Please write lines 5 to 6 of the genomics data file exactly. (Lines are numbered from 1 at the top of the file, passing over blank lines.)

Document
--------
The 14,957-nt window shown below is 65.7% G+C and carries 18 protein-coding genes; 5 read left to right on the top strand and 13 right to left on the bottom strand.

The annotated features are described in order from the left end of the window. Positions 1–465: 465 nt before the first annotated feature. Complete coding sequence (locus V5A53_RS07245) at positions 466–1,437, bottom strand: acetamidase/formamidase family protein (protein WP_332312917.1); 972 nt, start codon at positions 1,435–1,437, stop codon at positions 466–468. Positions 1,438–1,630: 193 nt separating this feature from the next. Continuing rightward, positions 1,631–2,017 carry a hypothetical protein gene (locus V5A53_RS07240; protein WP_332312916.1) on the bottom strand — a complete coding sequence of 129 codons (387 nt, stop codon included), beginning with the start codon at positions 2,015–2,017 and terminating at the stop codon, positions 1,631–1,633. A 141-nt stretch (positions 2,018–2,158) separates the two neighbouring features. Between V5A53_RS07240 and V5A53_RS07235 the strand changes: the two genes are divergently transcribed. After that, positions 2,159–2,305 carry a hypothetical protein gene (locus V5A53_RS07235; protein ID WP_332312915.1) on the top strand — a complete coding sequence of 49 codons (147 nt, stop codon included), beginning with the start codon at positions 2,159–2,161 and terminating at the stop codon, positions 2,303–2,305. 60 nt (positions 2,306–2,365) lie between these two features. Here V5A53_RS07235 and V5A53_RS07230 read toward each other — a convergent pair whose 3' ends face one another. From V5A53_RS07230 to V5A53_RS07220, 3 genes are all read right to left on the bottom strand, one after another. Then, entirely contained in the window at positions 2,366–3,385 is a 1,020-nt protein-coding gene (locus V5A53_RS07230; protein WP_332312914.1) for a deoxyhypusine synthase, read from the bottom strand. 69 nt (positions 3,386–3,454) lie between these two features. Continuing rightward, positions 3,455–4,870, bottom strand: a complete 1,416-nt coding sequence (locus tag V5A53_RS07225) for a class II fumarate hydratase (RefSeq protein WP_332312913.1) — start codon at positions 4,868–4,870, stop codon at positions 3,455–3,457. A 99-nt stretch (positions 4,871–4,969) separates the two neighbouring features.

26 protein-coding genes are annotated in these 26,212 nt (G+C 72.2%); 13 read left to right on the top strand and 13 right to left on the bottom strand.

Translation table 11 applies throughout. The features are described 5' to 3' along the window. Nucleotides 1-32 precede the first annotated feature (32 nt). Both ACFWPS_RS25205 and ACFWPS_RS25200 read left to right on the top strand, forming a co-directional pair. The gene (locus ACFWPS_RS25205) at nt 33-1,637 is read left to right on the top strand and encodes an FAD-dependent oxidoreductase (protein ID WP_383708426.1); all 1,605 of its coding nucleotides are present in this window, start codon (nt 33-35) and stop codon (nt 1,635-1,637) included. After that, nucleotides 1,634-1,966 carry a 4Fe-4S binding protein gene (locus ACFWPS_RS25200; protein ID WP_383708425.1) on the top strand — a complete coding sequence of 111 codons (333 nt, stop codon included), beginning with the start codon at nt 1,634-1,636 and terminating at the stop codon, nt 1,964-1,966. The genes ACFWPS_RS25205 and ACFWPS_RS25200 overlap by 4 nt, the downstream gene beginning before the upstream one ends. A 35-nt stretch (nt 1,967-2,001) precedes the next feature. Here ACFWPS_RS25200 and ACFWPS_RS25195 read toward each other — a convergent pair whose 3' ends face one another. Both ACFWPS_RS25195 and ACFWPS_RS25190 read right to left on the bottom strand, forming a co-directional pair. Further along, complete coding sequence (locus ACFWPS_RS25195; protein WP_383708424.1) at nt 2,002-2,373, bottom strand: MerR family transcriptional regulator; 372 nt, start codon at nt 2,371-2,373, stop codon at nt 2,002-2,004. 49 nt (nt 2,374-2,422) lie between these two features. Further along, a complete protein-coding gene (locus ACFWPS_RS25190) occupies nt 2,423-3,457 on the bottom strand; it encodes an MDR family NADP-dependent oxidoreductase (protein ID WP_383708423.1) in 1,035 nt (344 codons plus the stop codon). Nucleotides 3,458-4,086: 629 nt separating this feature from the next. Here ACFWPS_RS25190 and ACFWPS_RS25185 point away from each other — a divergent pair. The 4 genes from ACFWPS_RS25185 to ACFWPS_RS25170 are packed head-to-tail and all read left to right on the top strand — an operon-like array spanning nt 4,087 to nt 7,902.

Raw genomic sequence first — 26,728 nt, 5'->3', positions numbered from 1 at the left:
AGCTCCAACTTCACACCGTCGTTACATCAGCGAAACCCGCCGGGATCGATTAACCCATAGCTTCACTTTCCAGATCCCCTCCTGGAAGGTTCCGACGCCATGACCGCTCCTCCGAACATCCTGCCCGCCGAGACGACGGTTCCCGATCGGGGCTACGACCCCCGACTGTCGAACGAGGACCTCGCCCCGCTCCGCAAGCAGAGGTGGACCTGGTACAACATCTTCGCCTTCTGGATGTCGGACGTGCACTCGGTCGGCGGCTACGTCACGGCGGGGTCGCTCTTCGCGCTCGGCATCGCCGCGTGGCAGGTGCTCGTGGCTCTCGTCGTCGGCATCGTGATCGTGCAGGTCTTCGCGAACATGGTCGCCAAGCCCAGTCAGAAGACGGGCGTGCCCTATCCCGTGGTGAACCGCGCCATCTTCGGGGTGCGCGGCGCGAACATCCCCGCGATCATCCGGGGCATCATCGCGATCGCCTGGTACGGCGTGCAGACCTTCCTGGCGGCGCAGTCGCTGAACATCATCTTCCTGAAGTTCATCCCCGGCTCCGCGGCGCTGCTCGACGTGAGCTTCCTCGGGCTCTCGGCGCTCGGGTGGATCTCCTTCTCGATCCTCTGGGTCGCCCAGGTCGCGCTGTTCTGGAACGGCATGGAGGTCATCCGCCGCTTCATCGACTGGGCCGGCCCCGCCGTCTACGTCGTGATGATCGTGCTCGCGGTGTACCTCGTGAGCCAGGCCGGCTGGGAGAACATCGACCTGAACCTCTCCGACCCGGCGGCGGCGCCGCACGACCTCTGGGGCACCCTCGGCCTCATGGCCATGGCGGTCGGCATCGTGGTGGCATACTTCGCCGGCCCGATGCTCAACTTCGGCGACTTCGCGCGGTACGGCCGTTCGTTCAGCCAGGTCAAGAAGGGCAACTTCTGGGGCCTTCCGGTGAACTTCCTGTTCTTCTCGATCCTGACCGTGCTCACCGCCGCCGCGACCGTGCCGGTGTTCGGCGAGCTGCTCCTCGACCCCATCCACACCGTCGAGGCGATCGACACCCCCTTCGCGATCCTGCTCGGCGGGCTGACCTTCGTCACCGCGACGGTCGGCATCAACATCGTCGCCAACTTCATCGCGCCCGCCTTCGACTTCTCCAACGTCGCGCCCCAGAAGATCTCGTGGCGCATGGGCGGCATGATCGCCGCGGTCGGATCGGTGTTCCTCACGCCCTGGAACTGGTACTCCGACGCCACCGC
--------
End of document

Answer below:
Raw genomic sequence first — 26,728 nt, 5'->3', positions numbered from 1 at the left:
AGCTCCAACTTCACACCGTCGTTACATCAGCGAAACCCGCCGGGATCGATTAACCCATAGCTTCACTTTCCAGATCCCCTCCTGGAAGGTTCCGACGCCATGACCGCTCCTCCGAACATCCTGCCCGCCGAGACGACGGTTCCCGATCGGGGCTACGACCCCCGACTGTCGAACGAGGACCTCGCCCCGCTCCGCAAGCAGAGGTGGACCTGGTACAACATCTTCGCCTTCTGGATGTCGGACGTGCACTCGGTCGGCGGCTACGTCACGGCGGGGTCGCTCTTCGCGCTCGGCATCGCCGCGTGGCAGGTGCTCGTGGCTCTCGTCGTCGGCATCGTGATCGTGCAGGTCTTCGCGAACATGGTCGCCAAGCCCAGTCAGAAGACGGGCGTGCCCTATCCCGTGGTGAACCGCGCCATCTTCGGGGTGCGCGGCGCGAACATCCCCGCGATCATCCGGGGCATCATCGCGATCGCCTGGTACGGCGTGCAGACCTTCCTGGCGGCGCAGTCGCTGAACATCATCTTCCTGAAGTTCATCCCCGGCTCCGCGGCGCTGCTCGACGTGAGCTTCCTCGGGCTCTCGGCGCTCGGGTGGATCTCCTTCTCGATCCTCTGGGTCGCCCAGGTCGCGCTGTTCTGGAACGGCATGGAGGTCATCCGCCGCTTCATCGACTGGGCCGGCCCCGCCGTCTACGTCGTGATGATCGTGCTCGCGGTGTACCTCGTGAGCCAGGCCGGCTGGGAGAACATCGACCTGAACCTCTCCGACCCGGCGGCGGCGCCGCACGACCTCTGGGGCACCCTCGGCCTCATGGCCATGGCGGTCGGCATCGTGGTGGCATACTTCGCCGGCCCGATGCTCAACTTCGGCGACTTCGCGCGGTACGGCCGTTCGTTCAGCCAGGTCAAGAAGGGCAACTTCTGGGGCCTTCCGGTGAACTTCCTGTTCTTCTCGATCCTGACCGTGCTCACCGCCGCCGCGACCGTGCCGGTGTTCGGCGAGCTGCTCCTCGACCCCATCCACACCGTCGAGGCGATCGACACCCCCTTCGCGATCCTGCTCGGCGGGCTGACCTTCGTCACCGCGACGGTCGGCATCAACATCGTCGCCAACTTCATCGCGCCCGCCTTCGACTTCTCCAACGTCGCGCCCCAGAAGATCTCGTGGCGCATGGGCGGCATGATCGCCGCGGTCGGATCGGTGTTCCTCACGCCCTGGAACTGGTACTCCGACGCCACCGC